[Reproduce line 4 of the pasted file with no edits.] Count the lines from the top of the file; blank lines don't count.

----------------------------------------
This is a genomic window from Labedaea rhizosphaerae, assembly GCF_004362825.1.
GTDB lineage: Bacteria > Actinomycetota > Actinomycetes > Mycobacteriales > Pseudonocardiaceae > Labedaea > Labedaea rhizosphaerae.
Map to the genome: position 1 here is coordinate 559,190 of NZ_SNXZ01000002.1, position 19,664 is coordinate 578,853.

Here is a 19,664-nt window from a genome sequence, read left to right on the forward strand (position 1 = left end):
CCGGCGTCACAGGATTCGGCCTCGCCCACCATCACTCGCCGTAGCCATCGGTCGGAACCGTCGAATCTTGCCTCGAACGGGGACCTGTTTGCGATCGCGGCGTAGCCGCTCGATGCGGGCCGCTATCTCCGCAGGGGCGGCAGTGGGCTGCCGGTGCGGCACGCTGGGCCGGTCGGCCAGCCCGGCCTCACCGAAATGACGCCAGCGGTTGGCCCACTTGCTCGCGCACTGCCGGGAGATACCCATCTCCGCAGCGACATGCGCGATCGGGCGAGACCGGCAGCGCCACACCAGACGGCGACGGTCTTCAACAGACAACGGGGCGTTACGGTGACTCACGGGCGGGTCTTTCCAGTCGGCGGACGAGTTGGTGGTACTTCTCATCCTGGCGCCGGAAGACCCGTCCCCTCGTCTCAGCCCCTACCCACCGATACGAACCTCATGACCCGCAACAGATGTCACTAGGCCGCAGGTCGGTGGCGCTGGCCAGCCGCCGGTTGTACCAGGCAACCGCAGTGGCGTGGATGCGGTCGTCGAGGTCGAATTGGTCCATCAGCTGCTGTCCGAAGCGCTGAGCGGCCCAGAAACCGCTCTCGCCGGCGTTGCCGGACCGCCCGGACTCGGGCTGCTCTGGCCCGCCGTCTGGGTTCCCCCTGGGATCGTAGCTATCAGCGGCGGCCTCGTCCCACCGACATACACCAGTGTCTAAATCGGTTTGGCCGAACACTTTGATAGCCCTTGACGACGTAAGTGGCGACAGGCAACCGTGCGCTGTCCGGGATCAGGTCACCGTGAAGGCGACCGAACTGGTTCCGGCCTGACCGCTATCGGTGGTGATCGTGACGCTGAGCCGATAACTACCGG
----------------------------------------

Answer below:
Here is a 19,664-nt window from a genome sequence, read left to right on the forward strand (position 1 = left end):